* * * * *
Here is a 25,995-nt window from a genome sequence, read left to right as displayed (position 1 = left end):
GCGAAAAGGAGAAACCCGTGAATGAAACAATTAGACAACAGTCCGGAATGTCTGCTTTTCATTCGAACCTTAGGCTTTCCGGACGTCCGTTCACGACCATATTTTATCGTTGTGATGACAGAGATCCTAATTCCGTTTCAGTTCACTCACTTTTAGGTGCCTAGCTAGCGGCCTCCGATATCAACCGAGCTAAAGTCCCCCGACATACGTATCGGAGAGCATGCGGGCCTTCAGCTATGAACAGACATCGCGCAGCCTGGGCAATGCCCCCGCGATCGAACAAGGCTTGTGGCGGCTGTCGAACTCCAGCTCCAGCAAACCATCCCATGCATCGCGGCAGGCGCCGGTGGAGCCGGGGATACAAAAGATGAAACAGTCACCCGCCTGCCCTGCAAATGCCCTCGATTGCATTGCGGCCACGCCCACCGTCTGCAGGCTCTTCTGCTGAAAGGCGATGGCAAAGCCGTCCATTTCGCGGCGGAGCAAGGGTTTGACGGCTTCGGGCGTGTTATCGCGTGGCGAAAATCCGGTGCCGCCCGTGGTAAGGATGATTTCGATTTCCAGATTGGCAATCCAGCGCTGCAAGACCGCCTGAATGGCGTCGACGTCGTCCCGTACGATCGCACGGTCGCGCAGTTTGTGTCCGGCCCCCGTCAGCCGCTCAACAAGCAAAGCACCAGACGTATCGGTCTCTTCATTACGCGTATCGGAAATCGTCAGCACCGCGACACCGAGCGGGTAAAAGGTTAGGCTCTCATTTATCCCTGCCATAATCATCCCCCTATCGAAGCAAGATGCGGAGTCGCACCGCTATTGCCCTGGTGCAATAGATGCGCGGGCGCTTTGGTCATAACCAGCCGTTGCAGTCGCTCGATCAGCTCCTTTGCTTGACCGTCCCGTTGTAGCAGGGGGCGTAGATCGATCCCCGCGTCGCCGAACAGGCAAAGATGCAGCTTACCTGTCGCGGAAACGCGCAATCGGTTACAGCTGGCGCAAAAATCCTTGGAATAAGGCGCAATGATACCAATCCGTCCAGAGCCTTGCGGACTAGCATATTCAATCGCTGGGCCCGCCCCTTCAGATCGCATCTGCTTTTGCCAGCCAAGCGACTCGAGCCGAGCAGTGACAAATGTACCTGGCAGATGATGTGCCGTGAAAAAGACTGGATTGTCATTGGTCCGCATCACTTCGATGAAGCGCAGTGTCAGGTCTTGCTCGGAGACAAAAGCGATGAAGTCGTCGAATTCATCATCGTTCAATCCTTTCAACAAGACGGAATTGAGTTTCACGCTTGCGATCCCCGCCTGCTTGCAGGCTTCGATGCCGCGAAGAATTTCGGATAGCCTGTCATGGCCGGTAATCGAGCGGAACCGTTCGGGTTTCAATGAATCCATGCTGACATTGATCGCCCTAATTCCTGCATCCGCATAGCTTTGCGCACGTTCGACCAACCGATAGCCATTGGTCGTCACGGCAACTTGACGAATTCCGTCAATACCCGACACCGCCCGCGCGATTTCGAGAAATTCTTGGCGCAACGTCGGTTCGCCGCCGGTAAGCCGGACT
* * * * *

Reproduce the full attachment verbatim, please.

Here is a 25,995-nt window from a genome sequence, read left to right as displayed (position 1 = left end):
GCGAAAAGGAGAAACCCGTGAATGAAACAATTAGACAACAGTCCGGAATGTCTGCTTTTCATTCGAACCTTAGGCTTTCCGGACGTCCGTTCACGACCATATTTTATCGTTGTGATGACAGAGATCCTAATTCCGTTTCAGTTCACTCACTTTTAGGTGCCTAGCTAGCGGCCTCCGATATCAACCGAGCTAAAGTCCCCCGACATACGTATCGGAGAGCATGCGGGCCTTCAGCTATGAACAGACATCGCGCAGCCTGGGCAATGCCCCCGCGATCGAACAAGGCTTGTGGCGGCTGTCGAACTCCAGCTCCAGCAAACCATCCCATGCATCGCGGCAGGCGCCGGTGGAGCCGGGGATACAAAAGATGAAACAGTCACCCGCCTGCCCTGCAAATGCCCTCGATTGCATTGCGGCCACGCCCACCGTCTGCAGGCTCTTCTGCTGAAAGGCGATGGCAAAGCCGTCCATTTCGCGGCGGAGCAAGGGTTTGACGGCTTCGGGCGTGTTATCGCGTGGCGAAAATCCGGTGCCGCCCGTGGTAAGGATGATTTCGATTTCCAGATTGGCAATCCAGCGCTGCAAGACCGCCTGAATGGCGTCGACGTCGTCCCGTACGATCGCACGGTCGCGCAGTTTGTGTCCGGCCCCCGTCAGCCGCTCAACAAGCAAAGCACCAGACGTATCGGTCTCTTCATTACGCGTATCGGAAATCGTCAGCACCGCGACACCGAGCGGGTAAAAGGTTAGGCTCTCATTTATCCCTGCCATAATCATCCCCCTATCGAAGCAAGATGCGGAGTCGCACCGCTATTGCCCTGGTGCAATAGATGCGCGGGCGCTTTGGTCATAACCAGCCGTTGCAGTCGCTCGATCAGCTCCTTTGCTTGACCGTCCCGTTGTAGCAGGGGGCGTAGATCGATCCCCGCGTCGCCGAACAGGCAAAGATGCAGCTTACCTGTCGCGGAAACGCGCAATCGGTTACAGCTGGCGCAAAAATCCTTGGAATAAGGCGCAATGATACCAATCCGTCCAGAGCCTTGCGGACTAGCATATTCAATCGCTGGGCCCGCCCCTTCAGATCGCATCTGCTTTTGCCAGCCAAGCGACTCGAGCCGAGCAGTGACAAATGTACCTGGCAGATGATGTGCCGTGAAAAAGACTGGATTGTCATTGGTCCGCATCACTTCGATGAAGCGCAGTGTCAGGTCTTGCTCGGAGACAAAAGCGATGAAGTCGTCGAATTCATCATCGTTCAATCCTTTCAACAAGACGGAATTGAGTTTCACGCTTGCGATCCCCGCCTGCTTGCAGGCTTCGATGCCGCGAAGAATTTCGGATAGCCTGTCATGGCCGGTAATCGAGCGGAACCGTTCGGGTTTCAATGAATCCATGCTGACATTGATCGCCCTAATTCCTGCATCCGCATAGCTTTGCGCACGTTCGACCAACCGATAGCCATTGGTCGTCACGGCAACTTGACGAATTCCGTCAATACCCGACACCGCCCGCGCGATTTCGAGAAATTCTTGGCGCAACGTCGGTTCGCCGCCGGTAAGCCGGACT